Did you and Joe share a general taste in music, or did you come from different schools of thought when it came to the sound of your music?

We started making music that was a bit more fun and playful, influenced by our favourite pop, R&B and hip-hop records. But we also listened to a bit more eclectic stuff like Aphex Twin. I had never tried to make music that sounded like that, but Joe was good at saying ‘Well, I like the drum programming in that garage record, maybe I can learn how to do it’, and then I would basically write a song, the keyboard parts and the vocals and the cords that went with that.

You and Joe have been friends for a long time, how important is that today, to have that long term relationship to stand on?

I think the friendship and the musical partnership is a strong foundation. We’ve been friends since we were 11 or 12 years old at secondary school, and then in that long period of time since then, whatever that is, 29 years or something, it’s developed to be a friendship but also running a band together, running a business together, regularly writing together, regularly making records together, and it sort of feels like we’re quite committed to each other. Generally speaking, I think all of us get on well in the band, there are obviously times when you don’t, you have differences of opinion about how to do things or whatever, but broadly speaking we like what we’re doing enough, and we like each other enough that it works.

Alexis at his studio in South London, wearing the 9101 in Granny Chic
Alexis at his studio in South London, wearing the 9101 in Granny Chic

I really liked the Jeremy Deller collab on the ‘A Bath Full of Ecstasy’ album artwork, did he work on stage-wear as well?

My friend Demi Amber who has her own clothing label, Workshy, made the clothes using material she sent to graphic designer Fraser Muggeridge, and he and his team made the designs. These designs were based on ideas and artwork he and Jeremy made for us, for our album artwork.

Style and fashion seem to be important to you, or how much of that is for pure stage impact?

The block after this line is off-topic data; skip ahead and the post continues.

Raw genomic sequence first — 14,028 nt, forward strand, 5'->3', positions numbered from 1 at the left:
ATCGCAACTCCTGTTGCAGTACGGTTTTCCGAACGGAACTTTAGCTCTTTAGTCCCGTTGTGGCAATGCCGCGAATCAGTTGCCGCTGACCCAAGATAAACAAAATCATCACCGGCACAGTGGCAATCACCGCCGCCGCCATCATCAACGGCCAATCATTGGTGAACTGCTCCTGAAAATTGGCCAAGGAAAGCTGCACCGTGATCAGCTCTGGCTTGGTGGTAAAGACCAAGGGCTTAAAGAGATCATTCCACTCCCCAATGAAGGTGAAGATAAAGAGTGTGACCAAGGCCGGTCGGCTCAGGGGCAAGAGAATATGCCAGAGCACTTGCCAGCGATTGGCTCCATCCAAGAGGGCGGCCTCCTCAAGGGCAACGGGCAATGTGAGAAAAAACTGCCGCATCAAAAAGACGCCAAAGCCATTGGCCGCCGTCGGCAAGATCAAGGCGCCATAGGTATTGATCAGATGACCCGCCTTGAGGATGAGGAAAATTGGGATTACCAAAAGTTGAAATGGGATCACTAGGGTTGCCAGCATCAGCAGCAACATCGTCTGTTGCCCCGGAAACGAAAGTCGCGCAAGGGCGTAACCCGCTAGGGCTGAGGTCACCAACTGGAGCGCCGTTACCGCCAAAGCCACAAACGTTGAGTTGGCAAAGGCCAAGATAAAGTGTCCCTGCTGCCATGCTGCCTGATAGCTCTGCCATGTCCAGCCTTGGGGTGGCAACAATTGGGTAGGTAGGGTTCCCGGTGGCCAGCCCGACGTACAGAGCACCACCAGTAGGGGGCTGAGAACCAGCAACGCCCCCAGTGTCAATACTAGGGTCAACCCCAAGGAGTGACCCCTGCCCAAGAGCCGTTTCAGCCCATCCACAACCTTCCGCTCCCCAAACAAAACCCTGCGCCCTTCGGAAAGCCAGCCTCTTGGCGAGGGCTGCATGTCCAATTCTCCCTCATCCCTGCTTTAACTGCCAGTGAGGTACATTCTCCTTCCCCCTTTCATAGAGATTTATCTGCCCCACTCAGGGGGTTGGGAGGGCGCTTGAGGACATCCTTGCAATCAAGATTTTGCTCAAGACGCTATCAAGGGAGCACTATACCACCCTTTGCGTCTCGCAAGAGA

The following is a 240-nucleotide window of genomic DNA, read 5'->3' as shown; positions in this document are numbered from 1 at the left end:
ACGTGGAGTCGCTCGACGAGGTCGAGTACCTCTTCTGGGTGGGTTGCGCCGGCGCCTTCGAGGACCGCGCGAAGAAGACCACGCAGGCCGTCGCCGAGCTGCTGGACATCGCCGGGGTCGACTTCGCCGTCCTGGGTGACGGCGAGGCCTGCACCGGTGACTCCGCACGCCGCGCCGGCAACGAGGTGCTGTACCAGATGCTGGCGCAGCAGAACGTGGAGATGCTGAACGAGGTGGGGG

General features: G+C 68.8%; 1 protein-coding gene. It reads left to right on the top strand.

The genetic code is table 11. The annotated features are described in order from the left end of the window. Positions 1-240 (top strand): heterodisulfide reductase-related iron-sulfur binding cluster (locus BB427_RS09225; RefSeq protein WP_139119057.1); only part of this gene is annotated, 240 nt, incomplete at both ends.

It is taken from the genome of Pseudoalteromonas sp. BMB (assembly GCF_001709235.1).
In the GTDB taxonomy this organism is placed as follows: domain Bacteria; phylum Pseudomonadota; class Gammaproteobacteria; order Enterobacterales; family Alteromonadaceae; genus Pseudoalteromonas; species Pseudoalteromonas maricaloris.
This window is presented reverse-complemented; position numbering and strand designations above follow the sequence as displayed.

It’s very important to me off stage as much as on. I’m just passionate and excited about clothing, shapes, design, vintage objects, vintage clothing, Finnish designers like Vuokko Nurmesniemi and, of course, Bernhard Willhelm whose clothes I have worn for years. I like what outfits can do to your silhouette and how you can present yourself on stage – elevate things or bring some juxtaposition to the mood of the music or create something larger than life or zingy or pop or fun.

How would you describe your style? 

Recently I have been a bit more understated in my dress sense, wearing more classic shapes, 60s inspired jean shapes, jeans that fit me in length and that are tapered, and don’t need turning up, denim jackets, plain vintage sweatshirts.

But back on stage I’m a bit bolder with oversized shorts, a bit like I’m wearing boxing shorts.

Where does frames fit into that?

Frames are so particular to your own face. I love my two new Cutler and Gross shapes – one pair in particular I feel really suits me and it feels like I have always owned them, but I have never had a frame like them before. They’re chunky and a bit flatter along the top rather than curved, and they are transparent but in a nice subtle goldish tint. I think the frames need to go with whatever else you are wearing, like a cap, or outfit generally, just as shoes need to work together with an entire outfit. I know what feels right to me but also will ask my wife, Kerri, what she thinks. As Dr. Alimantado would say, she’s the ‘Best Dressed Chicken in Town’.

What is about Cutler and Gross that makes them a good fit for you?

They are classic and dedicated to making stylish, timeless frames and I get the impression they appreciate people taking an interest in shapes and styles of frames without necessarily being outlandish or attention-grabbing. I think it’s nice to work with brands that have a history and care commitment to what they are doing and show real skill and craft.

Finally, give us a rundown of what you’re listening to right now?

I listen to a lot of records at home in my basement room, as I recently found some old sound system speakers which make all music feel very fun. The current list includes ‘The Mother’s Best Gospel Radio Recordings’ by Hank Williams, Neu! 1 and Neu! 4, Lola Kirke’s ‘Better Than Any Drug’ and ‘Tolof Tolof’ by Kadialy Kouyate.

Alexis Taylor’s new album ‘Silence’ is out now on Orbistor Recordings.


Listen to Alexis Taylor’s specially curated High Summer soundVISION playlist, below: